There may be a clever way to find the tightest triplet, as Anders Lindahl is pursuing, but I will focus on a more basic approach.

If I generate *all* triplets, then I can filter them afterward however I want, so I will start there. The best way I know to generate these uses recursion:

```
f[n_, 1] := {{n}}
f[n_, k_] := Join @@
Table[
{q, ##} & @@@ Select[f[n/q, k - 1], #[[1]] >= q &],
{q, #[[2 ;; ⌈ Length@#/k ⌉ ]] & @ Divisors @ n}
]
```

This function `f`

takes two integer arguments, the number to factor `n`

, and the number of factors to produce `k`

.

The section `#[[2 ;; ⌈ Length@#/k ⌉ ]] & @ Divisors @ n`

uses `Divisors`

to produce a list of all divisors of `n`

(including `1`

), and then takes from these from the second (to drop the `1`

) to the Ceiling of the number of divisors divided by `k`

.

For example, for `{n = 240, k = 3}`

the output is `{2, 3, 4, 5, 6, 8}`

The `Table`

command iterates over this list while accumulating results, assigning each element to `q`

.

The body of the `Table`

is `Select[f[n/q, k - 1], #[[1]] >= q &]`

. This calls `f`

recursively, and then selects from the result all lists that begin with a number `>= q`

.

`{q, ##} & @@@`

(also in the body) then "prepends" `q`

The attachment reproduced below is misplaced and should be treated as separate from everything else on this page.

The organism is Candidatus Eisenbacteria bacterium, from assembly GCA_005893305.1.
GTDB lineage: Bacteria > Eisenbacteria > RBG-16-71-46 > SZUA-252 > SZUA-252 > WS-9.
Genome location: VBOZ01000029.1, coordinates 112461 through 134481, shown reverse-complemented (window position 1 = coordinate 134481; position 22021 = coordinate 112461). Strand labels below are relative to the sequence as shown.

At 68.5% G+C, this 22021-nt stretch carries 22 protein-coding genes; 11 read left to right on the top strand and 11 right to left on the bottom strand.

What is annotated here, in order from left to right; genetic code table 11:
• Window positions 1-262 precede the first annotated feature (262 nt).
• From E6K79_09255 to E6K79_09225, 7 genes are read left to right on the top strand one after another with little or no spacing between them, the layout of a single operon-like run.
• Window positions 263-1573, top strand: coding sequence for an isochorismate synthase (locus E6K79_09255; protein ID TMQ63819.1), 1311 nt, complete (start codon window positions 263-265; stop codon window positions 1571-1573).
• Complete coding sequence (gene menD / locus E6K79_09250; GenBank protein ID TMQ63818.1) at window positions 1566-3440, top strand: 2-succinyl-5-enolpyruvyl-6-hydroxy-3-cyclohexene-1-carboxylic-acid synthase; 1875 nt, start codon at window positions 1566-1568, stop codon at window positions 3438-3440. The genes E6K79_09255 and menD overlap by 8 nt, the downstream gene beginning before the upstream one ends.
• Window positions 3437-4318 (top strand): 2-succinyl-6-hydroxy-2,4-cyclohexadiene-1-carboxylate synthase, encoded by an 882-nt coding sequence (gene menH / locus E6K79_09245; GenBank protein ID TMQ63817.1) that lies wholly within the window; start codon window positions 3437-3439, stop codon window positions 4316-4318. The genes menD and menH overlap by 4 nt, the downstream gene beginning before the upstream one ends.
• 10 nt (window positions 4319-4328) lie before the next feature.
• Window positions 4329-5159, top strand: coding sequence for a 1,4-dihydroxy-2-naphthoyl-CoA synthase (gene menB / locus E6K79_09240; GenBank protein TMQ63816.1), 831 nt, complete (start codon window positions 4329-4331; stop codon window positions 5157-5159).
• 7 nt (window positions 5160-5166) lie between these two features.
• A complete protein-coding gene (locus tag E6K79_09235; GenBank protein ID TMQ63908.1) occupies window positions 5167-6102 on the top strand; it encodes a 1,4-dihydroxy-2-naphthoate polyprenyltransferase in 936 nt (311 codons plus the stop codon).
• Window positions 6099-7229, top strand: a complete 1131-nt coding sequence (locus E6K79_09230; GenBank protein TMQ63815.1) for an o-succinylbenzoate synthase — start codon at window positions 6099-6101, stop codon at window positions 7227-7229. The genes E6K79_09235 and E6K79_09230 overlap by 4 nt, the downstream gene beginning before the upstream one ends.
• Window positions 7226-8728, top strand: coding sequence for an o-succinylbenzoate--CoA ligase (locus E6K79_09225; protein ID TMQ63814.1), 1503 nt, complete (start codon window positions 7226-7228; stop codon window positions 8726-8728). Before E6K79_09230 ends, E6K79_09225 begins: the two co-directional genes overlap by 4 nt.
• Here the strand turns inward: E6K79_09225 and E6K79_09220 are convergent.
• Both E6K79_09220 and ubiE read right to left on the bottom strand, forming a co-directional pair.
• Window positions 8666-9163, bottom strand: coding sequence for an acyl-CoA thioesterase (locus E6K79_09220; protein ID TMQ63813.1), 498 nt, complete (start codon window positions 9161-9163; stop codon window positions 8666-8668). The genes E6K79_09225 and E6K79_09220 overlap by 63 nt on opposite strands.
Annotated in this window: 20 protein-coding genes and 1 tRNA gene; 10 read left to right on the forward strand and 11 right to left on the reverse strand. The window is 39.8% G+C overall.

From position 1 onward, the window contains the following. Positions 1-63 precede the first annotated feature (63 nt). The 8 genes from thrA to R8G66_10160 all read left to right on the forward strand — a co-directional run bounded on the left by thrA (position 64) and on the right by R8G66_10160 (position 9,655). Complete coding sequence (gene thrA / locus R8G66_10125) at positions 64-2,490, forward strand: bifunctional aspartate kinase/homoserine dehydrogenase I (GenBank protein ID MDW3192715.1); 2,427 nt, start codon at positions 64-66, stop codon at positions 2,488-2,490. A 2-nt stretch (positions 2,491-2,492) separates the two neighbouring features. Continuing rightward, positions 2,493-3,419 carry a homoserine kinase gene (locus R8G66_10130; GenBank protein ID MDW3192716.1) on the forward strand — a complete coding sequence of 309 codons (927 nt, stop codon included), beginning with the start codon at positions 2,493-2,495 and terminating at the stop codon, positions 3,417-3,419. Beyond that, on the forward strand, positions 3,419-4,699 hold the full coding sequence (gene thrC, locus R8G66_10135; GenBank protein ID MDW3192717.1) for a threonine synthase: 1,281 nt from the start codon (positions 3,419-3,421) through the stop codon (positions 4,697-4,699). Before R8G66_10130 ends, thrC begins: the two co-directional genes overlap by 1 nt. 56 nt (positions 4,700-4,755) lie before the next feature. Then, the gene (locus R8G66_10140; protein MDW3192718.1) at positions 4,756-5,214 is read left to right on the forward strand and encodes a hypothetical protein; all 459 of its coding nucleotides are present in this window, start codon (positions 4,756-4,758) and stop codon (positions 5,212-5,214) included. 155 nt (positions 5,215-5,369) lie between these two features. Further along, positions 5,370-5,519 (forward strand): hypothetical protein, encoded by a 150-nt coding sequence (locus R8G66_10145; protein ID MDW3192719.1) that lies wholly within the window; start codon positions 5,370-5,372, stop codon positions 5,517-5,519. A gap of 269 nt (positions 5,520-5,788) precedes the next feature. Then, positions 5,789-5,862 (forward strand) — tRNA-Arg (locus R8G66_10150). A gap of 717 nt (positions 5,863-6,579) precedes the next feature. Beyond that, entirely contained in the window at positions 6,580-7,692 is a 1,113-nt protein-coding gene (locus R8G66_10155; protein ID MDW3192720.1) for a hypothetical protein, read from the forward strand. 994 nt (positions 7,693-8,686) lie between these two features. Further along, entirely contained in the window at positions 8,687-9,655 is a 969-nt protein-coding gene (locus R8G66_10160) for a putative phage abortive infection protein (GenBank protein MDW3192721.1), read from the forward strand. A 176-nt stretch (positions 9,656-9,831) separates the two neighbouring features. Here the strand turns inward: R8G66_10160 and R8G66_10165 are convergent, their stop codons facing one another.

to each of these selected lists.

Finally, `Join @@`

merges the lists of these selected lists that are produced by each loop of `Table`

.

The result is all of the integer factors of `n`

into `k`

parts, in lexicographical order. Example:

```
In[]:= f[240, 3]
Out[]= {{2, 2, 60}, {2, 3, 40}, {2, 4, 30}, {2, 5, 24}, {2, 6, 20},
{2, 8, 15}, {2, 10, 12}, {3, 4, 20}, {3, 5, 16}, {3, 8, 10},
{4, 4, 15}, {4, 5, 12}, {4, 6, 10}, {5, 6, 8}}
```

With the output of the function/algorithm given above, one can then test triplets for quality however desired.

Notice that because of the ordering the last triplet in the output is the one with the greatest minimum factor. This will usually be the most "cubic" of the results, but occasionally it is not.

If the true optimum must be found, it makes sense to test starting from the right side of the list, abandoning the search if a better result is not found quickly, as the quality of the results decrease as you move left.

Obviously this method relies upon a fast `Divisors`

function, but I presume that this is either a standard library function, or you can find a good implementation here on StackOverflow. With that in place, this should be quite fast. The code above finds all triplets for n from 1 to 10,000 in 1.26 seconds on my machine.